Study shows British and Japanese people have very similar touching rules
A team of researchers with members from Finland, Japan, the U.K., Germany and Singapore has found that people from the U.K. have similar touching rules as people who live in Japan. In their paper published in Proceedings of the Royal Society B, the group describes their study that involved querying several hundred people from the U.K. and Japan regarding touching and what they found.
Most everyone is aware of their own boundaries regarding touching. We like to be touched by people we know and love but cringe if touched inappropriately by a stranger. We also know that we have our own personal rules about who can touch us where and when. But what is not clear is the role that reinforcement of social structure by touching plays in our daily lives. People shake hands as a form of greeting, for example, and in some situations actually hug one another—even strangers. In this new effort, the researchers sought to learn more about how social touch is involved in social network maintenance and reinforcement. To find out, they asked 386 people from the U.K. and 255 people from Japan to sit in front of a computer to answer questions about where it was permissible for people in their lives to touch them and under what circumstances.
Not surprisingly, the researchers found that people from both cultures do not like to be touched by people they do not know—most reported that the only acceptable means of doing so was via handshake when meeting someone new. People of both cultures also reported being uncomfortable with seemingly innocuous touching, such as on the arm. On the other end of the spectrum, people from both cultures reported that they were comfortable with romantic partners touching them anyplace on their body. For those people who were neither strangers nor romantic partners, people from both cultures reported feeling more comfortable with touching the closer the bond was with a given individual. Also, the researchers reported that people from both cultures were more comfortable being touched by somebody female, than somebody male, in general. The one difference they found between the two cultures was British people reported feeling more pleasure at being touched socially than did the people from Japan.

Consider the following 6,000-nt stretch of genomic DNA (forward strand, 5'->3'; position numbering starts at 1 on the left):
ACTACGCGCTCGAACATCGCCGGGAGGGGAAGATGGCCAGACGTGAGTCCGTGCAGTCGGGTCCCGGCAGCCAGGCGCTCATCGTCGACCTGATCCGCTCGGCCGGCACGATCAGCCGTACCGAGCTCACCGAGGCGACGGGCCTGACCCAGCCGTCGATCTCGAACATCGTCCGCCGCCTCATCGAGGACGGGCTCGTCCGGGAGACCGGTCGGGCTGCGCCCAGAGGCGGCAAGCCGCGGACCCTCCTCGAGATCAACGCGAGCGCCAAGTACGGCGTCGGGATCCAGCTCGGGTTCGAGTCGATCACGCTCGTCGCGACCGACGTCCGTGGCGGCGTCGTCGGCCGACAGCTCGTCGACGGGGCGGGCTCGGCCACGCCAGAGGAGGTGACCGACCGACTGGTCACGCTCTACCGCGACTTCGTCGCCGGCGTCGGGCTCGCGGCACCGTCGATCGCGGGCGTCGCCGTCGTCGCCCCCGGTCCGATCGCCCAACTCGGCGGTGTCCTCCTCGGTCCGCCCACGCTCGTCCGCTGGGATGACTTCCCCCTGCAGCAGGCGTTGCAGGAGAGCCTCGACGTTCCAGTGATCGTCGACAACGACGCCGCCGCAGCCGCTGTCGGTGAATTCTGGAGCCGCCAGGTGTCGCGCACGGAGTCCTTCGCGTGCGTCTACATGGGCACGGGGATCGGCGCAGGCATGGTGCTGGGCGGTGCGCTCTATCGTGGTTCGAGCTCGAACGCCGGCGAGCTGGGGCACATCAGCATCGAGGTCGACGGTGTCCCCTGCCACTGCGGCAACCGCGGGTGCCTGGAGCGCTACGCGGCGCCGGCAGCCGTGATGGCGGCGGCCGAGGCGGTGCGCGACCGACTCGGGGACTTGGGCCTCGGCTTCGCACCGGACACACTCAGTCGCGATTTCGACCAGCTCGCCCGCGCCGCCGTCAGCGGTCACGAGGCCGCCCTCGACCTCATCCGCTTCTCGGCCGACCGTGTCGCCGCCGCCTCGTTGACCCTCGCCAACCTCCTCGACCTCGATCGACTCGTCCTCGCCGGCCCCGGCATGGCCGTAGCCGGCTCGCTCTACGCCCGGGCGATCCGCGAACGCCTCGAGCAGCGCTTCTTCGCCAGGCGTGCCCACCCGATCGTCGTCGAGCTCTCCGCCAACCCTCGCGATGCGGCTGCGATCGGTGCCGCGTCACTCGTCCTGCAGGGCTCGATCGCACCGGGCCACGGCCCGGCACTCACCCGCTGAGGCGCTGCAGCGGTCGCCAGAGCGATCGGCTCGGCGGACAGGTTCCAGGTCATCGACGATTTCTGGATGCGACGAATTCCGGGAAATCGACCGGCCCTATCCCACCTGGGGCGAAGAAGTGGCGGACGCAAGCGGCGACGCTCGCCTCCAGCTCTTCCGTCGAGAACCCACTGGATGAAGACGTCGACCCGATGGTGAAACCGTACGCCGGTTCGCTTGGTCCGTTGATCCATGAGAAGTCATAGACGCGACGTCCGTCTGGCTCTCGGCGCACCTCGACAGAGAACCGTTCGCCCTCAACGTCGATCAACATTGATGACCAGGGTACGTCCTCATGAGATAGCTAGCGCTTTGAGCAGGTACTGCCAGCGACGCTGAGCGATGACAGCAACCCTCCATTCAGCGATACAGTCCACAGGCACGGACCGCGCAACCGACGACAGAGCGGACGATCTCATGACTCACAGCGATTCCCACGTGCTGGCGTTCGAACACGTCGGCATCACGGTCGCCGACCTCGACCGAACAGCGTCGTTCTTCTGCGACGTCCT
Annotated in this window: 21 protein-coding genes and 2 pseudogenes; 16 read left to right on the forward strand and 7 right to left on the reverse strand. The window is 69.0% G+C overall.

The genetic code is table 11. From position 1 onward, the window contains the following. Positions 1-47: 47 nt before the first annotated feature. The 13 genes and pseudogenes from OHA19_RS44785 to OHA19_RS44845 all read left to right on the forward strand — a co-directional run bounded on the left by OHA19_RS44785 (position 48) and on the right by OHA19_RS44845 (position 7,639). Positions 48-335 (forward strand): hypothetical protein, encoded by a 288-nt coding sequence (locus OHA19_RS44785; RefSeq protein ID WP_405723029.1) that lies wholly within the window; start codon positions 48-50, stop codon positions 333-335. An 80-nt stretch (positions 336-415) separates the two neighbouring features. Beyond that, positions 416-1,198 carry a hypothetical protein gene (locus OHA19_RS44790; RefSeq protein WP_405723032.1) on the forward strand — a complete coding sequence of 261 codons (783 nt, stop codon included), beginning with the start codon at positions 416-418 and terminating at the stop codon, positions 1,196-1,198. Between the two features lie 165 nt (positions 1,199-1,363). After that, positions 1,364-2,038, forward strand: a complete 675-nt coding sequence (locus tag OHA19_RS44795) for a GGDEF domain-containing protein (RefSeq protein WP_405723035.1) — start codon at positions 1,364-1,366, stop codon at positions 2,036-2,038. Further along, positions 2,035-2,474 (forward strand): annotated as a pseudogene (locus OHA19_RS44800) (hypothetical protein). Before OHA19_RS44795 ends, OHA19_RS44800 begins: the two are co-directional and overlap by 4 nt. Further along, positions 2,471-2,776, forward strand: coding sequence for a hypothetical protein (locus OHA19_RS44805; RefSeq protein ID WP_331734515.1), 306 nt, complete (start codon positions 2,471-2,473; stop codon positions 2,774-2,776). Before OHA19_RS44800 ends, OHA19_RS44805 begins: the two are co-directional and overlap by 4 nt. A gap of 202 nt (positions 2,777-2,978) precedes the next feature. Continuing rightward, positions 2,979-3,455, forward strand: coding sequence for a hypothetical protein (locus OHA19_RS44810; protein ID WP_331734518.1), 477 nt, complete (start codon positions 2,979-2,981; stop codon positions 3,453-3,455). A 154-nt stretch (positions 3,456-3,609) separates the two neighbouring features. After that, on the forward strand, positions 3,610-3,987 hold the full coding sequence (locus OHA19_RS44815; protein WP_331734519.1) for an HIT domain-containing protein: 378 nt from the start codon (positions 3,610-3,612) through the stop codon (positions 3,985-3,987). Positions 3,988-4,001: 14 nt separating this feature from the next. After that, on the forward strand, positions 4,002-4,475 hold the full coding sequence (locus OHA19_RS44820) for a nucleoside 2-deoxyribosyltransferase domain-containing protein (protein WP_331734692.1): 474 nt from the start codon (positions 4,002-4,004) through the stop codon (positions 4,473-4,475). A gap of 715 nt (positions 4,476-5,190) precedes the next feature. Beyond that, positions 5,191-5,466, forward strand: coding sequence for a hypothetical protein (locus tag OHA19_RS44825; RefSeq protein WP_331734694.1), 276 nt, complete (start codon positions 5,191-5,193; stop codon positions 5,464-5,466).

More information: Juulia T. Suvilehto et al. Cross-cultural similarity in relationship-specific social touching, Proceedings of the Royal Society B: Biological Sciences (2019). DOI: 10.1098/rspb.2019.0467
Journal information: Proceedings of the Royal Society B
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